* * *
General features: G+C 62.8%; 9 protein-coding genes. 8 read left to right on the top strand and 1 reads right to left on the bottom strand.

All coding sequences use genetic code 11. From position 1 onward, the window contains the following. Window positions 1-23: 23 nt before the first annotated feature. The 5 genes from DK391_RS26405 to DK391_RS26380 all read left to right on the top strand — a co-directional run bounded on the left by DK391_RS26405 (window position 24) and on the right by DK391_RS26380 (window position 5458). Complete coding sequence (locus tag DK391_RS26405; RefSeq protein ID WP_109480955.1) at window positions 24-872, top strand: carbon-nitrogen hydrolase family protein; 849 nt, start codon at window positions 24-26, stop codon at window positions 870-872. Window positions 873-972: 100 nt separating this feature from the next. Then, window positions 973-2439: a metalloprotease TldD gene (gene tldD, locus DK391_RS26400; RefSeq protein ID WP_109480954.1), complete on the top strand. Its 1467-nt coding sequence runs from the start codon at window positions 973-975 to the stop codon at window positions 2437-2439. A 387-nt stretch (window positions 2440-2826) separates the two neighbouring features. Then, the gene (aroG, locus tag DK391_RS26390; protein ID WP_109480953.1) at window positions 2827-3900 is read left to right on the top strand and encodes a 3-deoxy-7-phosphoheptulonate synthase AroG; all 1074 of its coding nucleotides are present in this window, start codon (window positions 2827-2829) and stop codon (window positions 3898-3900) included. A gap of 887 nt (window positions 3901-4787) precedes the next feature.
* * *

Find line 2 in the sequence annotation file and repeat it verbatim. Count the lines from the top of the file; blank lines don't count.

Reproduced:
All coding sequences use genetic code 11. From position 1 onward, the window contains the following. Window positions 1-23: 23 nt before the first annotated feature. The 5 genes from DK391_RS26405 to DK391_RS26380 all read left to right on the top strand — a co-directional run bounded on the left by DK391_RS26405 (window position 24) and on the right by DK391_RS26380 (window position 5458). Complete coding sequence (locus tag DK391_RS26405; RefSeq protein ID WP_109480955.1) at window positions 24-872, top strand: carbon-nitrogen hydrolase family protein; 849 nt, start codon at window positions 24-26, stop codon at window positions 870-872. Window positions 873-972: 100 nt separating this feature from the next. Then, window positions 973-2439: a metalloprotease TldD gene (gene tldD, locus DK391_RS26400; RefSeq protein ID WP_109480954.1), complete on the top strand. Its 1467-nt coding sequence runs from the start codon at window positions 973-975 to the stop codon at window positions 2437-2439. A 387-nt stretch (window positions 2440-2826) separates the two neighbouring features. Then, the gene (aroG, locus tag DK391_RS26390; protein ID WP_109480953.1) at window positions 2827-3900 is read left to right on the top strand and encodes a 3-deoxy-7-phosphoheptulonate synthase AroG; all 1074 of its coding nucleotides are present in this window, start codon (window positions 2827-2829) and stop codon (window positions 3898-3900) included. A gap of 887 nt (window positions 3901-4787) precedes the next feature.